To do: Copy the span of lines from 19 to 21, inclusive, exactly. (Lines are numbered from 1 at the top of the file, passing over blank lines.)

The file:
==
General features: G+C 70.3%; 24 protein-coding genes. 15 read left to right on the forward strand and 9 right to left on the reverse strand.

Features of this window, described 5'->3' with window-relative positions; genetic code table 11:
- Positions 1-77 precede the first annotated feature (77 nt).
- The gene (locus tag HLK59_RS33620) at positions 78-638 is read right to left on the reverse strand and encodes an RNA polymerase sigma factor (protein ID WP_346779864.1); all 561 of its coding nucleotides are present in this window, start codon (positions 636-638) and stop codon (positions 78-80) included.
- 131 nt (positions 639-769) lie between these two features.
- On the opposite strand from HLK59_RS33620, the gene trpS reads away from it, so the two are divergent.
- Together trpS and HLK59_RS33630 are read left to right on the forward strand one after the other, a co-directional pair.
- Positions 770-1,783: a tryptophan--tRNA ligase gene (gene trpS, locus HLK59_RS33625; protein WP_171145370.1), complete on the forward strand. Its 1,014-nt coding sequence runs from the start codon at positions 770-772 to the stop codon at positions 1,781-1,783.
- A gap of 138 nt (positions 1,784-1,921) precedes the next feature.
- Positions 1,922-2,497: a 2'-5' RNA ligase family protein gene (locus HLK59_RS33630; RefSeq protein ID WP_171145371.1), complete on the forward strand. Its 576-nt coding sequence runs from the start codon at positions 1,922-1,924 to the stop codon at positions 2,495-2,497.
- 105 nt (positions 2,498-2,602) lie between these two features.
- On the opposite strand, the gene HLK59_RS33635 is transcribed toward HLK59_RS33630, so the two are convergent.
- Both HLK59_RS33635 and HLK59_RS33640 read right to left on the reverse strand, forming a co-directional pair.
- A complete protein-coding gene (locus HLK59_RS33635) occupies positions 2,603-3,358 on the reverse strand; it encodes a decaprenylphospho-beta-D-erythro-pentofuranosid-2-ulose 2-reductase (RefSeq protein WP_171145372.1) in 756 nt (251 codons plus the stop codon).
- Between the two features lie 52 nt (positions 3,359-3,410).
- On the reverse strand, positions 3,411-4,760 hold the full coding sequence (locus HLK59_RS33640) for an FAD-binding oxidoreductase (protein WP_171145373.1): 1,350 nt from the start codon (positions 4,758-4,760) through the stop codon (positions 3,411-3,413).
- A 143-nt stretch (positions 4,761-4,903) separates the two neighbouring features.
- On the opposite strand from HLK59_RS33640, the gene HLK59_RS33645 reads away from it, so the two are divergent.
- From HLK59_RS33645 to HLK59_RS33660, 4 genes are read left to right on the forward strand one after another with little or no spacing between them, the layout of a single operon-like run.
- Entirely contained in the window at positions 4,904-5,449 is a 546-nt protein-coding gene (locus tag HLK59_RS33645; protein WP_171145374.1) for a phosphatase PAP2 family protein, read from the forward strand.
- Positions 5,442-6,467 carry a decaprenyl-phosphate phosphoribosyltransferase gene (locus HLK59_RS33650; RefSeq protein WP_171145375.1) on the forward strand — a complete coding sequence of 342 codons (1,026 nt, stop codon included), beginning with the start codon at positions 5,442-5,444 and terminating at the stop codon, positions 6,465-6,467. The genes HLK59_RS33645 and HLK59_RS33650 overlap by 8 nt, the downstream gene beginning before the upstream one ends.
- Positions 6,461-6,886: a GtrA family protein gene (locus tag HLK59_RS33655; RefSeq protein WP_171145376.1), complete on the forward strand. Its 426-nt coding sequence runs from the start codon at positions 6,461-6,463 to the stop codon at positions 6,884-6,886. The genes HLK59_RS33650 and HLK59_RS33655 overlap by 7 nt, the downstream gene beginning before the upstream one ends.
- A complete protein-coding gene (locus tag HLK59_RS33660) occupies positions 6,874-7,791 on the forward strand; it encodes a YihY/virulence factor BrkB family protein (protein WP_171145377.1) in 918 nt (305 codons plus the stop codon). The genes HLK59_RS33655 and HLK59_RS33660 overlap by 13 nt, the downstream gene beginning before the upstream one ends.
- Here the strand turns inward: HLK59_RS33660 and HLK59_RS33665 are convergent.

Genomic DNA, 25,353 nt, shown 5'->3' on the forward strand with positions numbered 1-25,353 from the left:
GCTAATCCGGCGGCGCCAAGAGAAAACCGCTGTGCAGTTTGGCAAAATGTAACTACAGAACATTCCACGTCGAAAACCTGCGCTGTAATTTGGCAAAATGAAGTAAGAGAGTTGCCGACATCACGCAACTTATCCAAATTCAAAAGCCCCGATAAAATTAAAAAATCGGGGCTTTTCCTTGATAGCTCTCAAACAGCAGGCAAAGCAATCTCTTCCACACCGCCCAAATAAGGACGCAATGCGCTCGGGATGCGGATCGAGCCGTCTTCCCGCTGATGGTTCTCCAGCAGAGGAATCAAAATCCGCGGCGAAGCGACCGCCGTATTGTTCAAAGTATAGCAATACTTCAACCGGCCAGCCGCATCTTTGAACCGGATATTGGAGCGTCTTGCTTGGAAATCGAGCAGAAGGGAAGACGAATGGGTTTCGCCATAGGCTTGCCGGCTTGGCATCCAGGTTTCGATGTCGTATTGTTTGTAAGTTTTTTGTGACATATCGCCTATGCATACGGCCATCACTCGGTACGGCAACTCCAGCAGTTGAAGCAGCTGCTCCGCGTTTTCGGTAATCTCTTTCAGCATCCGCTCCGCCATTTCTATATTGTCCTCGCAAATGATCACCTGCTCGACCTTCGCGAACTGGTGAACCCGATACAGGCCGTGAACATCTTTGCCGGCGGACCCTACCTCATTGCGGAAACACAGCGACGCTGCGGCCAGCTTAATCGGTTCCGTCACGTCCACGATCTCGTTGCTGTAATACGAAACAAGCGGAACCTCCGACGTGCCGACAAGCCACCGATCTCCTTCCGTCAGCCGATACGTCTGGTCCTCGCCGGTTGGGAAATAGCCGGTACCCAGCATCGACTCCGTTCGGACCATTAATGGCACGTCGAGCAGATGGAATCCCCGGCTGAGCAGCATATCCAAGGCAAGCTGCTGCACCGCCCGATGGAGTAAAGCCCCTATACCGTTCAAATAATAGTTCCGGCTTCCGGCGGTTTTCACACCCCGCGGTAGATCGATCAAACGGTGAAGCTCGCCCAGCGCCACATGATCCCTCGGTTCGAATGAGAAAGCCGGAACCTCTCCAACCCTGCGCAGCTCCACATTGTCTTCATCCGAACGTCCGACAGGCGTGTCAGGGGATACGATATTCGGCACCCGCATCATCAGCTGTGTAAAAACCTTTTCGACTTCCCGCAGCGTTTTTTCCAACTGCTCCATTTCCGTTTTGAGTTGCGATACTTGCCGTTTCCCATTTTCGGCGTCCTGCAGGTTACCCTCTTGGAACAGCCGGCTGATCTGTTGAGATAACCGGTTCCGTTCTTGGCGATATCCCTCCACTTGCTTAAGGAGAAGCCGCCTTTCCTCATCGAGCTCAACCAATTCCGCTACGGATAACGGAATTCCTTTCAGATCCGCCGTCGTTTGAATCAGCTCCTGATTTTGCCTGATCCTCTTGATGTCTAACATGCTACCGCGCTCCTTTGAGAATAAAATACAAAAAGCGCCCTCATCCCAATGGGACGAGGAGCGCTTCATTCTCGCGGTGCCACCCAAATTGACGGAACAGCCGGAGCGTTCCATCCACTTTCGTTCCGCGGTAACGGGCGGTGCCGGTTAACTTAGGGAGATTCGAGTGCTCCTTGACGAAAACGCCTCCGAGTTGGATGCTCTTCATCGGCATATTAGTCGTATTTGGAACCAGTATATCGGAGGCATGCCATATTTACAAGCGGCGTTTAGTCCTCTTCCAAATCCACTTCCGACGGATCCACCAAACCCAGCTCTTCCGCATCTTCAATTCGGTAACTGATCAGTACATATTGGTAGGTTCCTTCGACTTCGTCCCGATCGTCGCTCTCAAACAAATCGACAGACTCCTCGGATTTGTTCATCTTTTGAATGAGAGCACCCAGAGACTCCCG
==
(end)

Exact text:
- From HLK59_RS33645 to HLK59_RS33660, 4 genes are read left to right on the forward strand one after another with little or no spacing between them, the layout of a single operon-like run.
- Entirely contained in the window at positions 4,904-5,449 is a 546-nt protein-coding gene (locus tag HLK59_RS33645; protein WP_171145374.1) for a phosphatase PAP2 family protein, read from the forward strand.
- Positions 5,442-6,467 carry a decaprenyl-phosphate phosphoribosyltransferase gene (locus HLK59_RS33650; RefSeq protein WP_171145375.1) on the forward strand — a complete coding sequence of 342 codons (1,026 nt, stop codon included), beginning with the start codon at positions 5,442-5,444 and terminating at the stop codon, positions 6,465-6,467. The genes HLK59_RS33645 and HLK59_RS33650 overlap by 8 nt, the downstream gene beginning before the upstream one ends.